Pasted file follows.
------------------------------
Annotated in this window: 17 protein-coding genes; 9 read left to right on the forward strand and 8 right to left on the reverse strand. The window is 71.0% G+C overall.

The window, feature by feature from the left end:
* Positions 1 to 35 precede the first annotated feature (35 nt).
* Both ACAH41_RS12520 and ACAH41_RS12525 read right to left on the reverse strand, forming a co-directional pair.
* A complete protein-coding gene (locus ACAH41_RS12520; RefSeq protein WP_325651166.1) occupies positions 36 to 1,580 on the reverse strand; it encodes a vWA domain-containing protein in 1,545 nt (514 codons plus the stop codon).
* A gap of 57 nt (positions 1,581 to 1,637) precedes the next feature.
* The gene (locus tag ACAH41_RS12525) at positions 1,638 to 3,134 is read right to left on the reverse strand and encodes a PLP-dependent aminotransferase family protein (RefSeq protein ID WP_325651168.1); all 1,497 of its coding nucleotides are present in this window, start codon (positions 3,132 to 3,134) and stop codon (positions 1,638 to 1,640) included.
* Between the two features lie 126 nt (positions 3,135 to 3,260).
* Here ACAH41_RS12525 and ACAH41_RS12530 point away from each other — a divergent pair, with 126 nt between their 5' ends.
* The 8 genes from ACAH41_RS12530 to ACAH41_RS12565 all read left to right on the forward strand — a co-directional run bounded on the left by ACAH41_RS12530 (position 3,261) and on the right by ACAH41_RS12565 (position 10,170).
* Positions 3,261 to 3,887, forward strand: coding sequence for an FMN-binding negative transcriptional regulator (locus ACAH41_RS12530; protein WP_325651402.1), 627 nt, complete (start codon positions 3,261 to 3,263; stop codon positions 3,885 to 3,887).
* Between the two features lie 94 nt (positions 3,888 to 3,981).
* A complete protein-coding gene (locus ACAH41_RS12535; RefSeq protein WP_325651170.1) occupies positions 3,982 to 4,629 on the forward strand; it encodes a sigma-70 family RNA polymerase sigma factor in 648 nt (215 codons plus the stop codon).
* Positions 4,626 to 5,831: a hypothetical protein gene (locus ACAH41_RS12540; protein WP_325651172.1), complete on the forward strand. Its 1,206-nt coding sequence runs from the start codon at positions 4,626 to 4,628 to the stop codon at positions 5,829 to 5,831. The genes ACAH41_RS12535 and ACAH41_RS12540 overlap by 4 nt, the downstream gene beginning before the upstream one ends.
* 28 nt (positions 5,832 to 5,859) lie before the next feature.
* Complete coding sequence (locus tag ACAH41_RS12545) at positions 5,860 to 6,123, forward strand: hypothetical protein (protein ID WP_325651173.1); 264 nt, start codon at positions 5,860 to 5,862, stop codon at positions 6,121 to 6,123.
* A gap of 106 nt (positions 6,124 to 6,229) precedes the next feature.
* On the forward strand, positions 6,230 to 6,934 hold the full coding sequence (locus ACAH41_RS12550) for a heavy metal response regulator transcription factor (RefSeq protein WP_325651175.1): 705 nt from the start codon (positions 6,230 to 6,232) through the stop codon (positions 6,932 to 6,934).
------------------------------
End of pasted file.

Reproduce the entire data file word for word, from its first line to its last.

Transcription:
Annotated in this window: 17 protein-coding genes; 9 read left to right on the forward strand and 8 right to left on the reverse strand. The window is 71.0% G+C overall.

The window, feature by feature from the left end:
* Positions 1 to 35 precede the first annotated feature (35 nt).
* Both ACAH41_RS12520 and ACAH41_RS12525 read right to left on the reverse strand, forming a co-directional pair.
* A complete protein-coding gene (locus ACAH41_RS12520; RefSeq protein WP_325651166.1) occupies positions 36 to 1,580 on the reverse strand; it encodes a vWA domain-containing protein in 1,545 nt (514 codons plus the stop codon).
* A gap of 57 nt (positions 1,581 to 1,637) precedes the next feature.
* The gene (locus tag ACAH41_RS12525) at positions 1,638 to 3,134 is read right to left on the reverse strand and encodes a PLP-dependent aminotransferase family protein (RefSeq protein ID WP_325651168.1); all 1,497 of its coding nucleotides are present in this window, start codon (positions 3,132 to 3,134) and stop codon (positions 1,638 to 1,640) included.
* Between the two features lie 126 nt (positions 3,135 to 3,260).
* Here ACAH41_RS12525 and ACAH41_RS12530 point away from each other — a divergent pair, with 126 nt between their 5' ends.
* The 8 genes from ACAH41_RS12530 to ACAH41_RS12565 all read left to right on the forward strand — a co-directional run bounded on the left by ACAH41_RS12530 (position 3,261) and on the right by ACAH41_RS12565 (position 10,170).
* Positions 3,261 to 3,887, forward strand: coding sequence for an FMN-binding negative transcriptional regulator (locus ACAH41_RS12530; protein WP_325651402.1), 627 nt, complete (start codon positions 3,261 to 3,263; stop codon positions 3,885 to 3,887).
* Between the two features lie 94 nt (positions 3,888 to 3,981).
* A complete protein-coding gene (locus ACAH41_RS12535; RefSeq protein WP_325651170.1) occupies positions 3,982 to 4,629 on the forward strand; it encodes a sigma-70 family RNA polymerase sigma factor in 648 nt (215 codons plus the stop codon).
* Positions 4,626 to 5,831: a hypothetical protein gene (locus ACAH41_RS12540; protein WP_325651172.1), complete on the forward strand. Its 1,206-nt coding sequence runs from the start codon at positions 4,626 to 4,628 to the stop codon at positions 5,829 to 5,831. The genes ACAH41_RS12535 and ACAH41_RS12540 overlap by 4 nt, the downstream gene beginning before the upstream one ends.
* 28 nt (positions 5,832 to 5,859) lie before the next feature.
* Complete coding sequence (locus tag ACAH41_RS12545) at positions 5,860 to 6,123, forward strand: hypothetical protein (protein ID WP_325651173.1); 264 nt, start codon at positions 5,860 to 5,862, stop codon at positions 6,121 to 6,123.
* A gap of 106 nt (positions 6,124 to 6,229) precedes the next feature.
* On the forward strand, positions 6,230 to 6,934 hold the full coding sequence (locus ACAH41_RS12550) for a heavy metal response regulator transcription factor (RefSeq protein WP_325651175.1): 705 nt from the start codon (positions 6,230 to 6,232) through the stop codon (positions 6,932 to 6,934).